Congress would like whistle-blowers to just go away.

23 Feb

When the history of our current period is written – assuming there is going to be anyone to write the history of this period, or that history will in any way reflect truth – the list of the Obama “accomplishments” will be a gross contrast to his campaign promises and public statements.

Peter Van Buren, author of “We Meant Well: How I Helped Lose the Battle for the Hearts and Minds of the Iraqi People” did an excellent interview with RT a day or two ago.  Congress is working on new legislation to “improve” whistle-blowers’ protection; the fact that it will make it much more difficult for whistle-blowers to come forward and almost guarantee that they lose their jobs should come as no surprise to anyone not currently in a vegetative state.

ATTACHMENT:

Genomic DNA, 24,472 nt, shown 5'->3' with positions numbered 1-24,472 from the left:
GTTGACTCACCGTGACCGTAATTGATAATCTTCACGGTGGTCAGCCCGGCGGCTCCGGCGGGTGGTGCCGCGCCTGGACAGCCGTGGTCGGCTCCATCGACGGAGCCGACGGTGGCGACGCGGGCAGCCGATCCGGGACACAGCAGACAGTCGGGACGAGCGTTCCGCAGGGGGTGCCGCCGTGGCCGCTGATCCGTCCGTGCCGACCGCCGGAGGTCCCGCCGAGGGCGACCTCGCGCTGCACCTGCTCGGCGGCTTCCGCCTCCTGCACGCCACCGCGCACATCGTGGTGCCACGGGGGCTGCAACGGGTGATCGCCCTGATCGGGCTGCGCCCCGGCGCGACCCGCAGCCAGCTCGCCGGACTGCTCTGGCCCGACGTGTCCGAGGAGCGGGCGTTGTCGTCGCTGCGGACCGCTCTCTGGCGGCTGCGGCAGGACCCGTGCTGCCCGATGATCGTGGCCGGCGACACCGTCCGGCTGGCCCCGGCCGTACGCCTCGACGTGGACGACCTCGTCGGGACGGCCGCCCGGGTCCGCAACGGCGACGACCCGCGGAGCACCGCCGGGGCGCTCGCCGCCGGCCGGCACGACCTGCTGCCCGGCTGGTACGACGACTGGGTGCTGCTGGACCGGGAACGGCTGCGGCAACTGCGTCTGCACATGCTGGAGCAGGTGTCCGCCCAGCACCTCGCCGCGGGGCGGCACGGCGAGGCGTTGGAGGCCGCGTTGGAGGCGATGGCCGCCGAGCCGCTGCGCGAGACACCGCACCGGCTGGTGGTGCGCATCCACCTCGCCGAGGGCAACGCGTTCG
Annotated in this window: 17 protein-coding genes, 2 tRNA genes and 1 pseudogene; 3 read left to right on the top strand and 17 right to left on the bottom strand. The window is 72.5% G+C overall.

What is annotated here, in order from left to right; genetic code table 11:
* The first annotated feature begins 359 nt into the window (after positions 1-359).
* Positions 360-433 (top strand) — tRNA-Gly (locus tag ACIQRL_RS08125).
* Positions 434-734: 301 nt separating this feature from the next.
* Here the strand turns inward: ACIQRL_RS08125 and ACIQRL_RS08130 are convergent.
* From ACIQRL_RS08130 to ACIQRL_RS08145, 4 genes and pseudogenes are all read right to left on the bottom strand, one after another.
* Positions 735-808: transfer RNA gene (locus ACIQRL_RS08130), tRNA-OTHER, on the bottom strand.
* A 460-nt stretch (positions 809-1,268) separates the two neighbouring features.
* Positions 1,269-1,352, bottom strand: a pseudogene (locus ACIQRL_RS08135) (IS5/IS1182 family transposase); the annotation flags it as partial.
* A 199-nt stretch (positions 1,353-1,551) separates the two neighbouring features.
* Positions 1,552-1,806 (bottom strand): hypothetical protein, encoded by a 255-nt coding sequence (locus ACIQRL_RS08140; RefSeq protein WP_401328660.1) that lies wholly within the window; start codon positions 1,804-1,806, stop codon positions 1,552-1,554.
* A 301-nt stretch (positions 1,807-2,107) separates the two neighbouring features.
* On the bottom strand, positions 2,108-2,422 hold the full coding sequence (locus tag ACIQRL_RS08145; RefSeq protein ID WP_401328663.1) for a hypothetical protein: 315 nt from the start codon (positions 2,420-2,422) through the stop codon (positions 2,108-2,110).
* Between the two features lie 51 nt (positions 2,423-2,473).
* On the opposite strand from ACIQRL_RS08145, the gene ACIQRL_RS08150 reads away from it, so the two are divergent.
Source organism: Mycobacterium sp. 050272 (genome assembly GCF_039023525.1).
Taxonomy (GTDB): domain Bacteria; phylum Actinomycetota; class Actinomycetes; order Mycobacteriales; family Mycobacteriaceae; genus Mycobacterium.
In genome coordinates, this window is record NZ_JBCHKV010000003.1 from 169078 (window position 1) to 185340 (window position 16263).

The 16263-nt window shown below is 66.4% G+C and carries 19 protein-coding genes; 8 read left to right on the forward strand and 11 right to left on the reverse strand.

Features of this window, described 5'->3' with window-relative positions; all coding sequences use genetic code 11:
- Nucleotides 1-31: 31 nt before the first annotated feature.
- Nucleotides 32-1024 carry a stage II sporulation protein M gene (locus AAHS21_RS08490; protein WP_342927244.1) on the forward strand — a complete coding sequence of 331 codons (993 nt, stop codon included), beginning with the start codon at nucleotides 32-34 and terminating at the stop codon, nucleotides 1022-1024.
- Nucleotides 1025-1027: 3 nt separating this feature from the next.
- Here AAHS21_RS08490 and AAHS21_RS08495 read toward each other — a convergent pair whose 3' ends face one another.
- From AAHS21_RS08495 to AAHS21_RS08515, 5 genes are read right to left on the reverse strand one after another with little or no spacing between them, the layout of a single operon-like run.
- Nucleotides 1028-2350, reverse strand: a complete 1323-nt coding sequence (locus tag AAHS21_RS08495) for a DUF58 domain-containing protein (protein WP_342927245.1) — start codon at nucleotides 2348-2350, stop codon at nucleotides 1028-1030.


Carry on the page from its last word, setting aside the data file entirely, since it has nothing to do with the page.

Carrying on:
The video of the interview lasts roughly 9 minutes.

The House Subcommittee on Capital Markets and Government-Sponsored Enterprises passed a bill that severely weakens protection for corporate whistleblowers. The bill requires the whistleblower to confront the company in question first before going to a regulatory agency. Then the agency would notify the entity being accused of wrong-doing before any enforcement action is taken. Also it would legalize retaliation by the company against the whistle blowing employee. I joined to take a closer look at the rights of whistleblowers and how they’ve changed through the years.


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Posted by on February 23, 2012 in Congress, Iraq


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